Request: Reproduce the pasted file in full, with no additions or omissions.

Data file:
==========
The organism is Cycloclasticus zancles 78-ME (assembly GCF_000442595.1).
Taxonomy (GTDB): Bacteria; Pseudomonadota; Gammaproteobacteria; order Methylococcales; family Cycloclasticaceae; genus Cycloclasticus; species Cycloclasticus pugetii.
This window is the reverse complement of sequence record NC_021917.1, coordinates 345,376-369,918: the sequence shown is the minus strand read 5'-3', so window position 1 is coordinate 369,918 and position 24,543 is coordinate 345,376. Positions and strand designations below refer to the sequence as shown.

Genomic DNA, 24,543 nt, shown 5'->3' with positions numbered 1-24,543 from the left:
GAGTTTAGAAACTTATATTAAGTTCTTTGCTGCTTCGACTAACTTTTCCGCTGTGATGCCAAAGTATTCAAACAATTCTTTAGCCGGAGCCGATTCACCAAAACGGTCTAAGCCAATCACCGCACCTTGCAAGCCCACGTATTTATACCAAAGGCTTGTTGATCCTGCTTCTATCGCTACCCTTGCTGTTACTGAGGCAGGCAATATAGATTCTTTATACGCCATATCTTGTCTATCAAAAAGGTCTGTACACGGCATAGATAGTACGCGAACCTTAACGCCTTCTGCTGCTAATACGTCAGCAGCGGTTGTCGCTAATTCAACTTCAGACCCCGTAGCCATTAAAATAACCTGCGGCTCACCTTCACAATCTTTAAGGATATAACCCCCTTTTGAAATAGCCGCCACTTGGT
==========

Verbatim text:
The organism is Cycloclasticus zancles 78-ME (assembly GCF_000442595.1).
Taxonomy (GTDB): Bacteria; Pseudomonadota; Gammaproteobacteria; order Methylococcales; family Cycloclasticaceae; genus Cycloclasticus; species Cycloclasticus pugetii.
This window is the reverse complement of sequence record NC_021917.1, coordinates 345,376-369,918: the sequence shown is the minus strand read 5'-3', so window position 1 is coordinate 369,918 and position 24,543 is coordinate 345,376. Positions and strand designations below refer to the sequence as shown.

Genomic DNA, 24,543 nt, shown 5'->3' with positions numbered 1-24,543 from the left:
GAGTTTAGAAACTTATATTAAGTTCTTTGCTGCTTCGACTAACTTTTCCGCTGTGATGCCAAAGTATTCAAACAATTCTTTAGCCGGAGCCGATTCACCAAAACGGTCTAAGCCAATCACCGCACCTTGCAAGCCCACGTATTTATACCAAAGGCTTGTTGATCCTGCTTCTATCGCTACCCTTGCTGTTACTGAGGCAGGCAATATAGATTCTTTATACGCCATATCTTGTCTATCAAAAAGGTCTGTACACGGCATAGATAGTACGCGAACCTTAACGCCTTCTGCTGCTAATACGTCAGCAGCGGTTGTCGCTAATTCAACTTCAGACCCCGTAGCCATTAAAATAACCTGCGGCTCACCTTCACAATCTTTAAGGATATAACCCCCTTTTGAAATAGCCGCCACTTGGT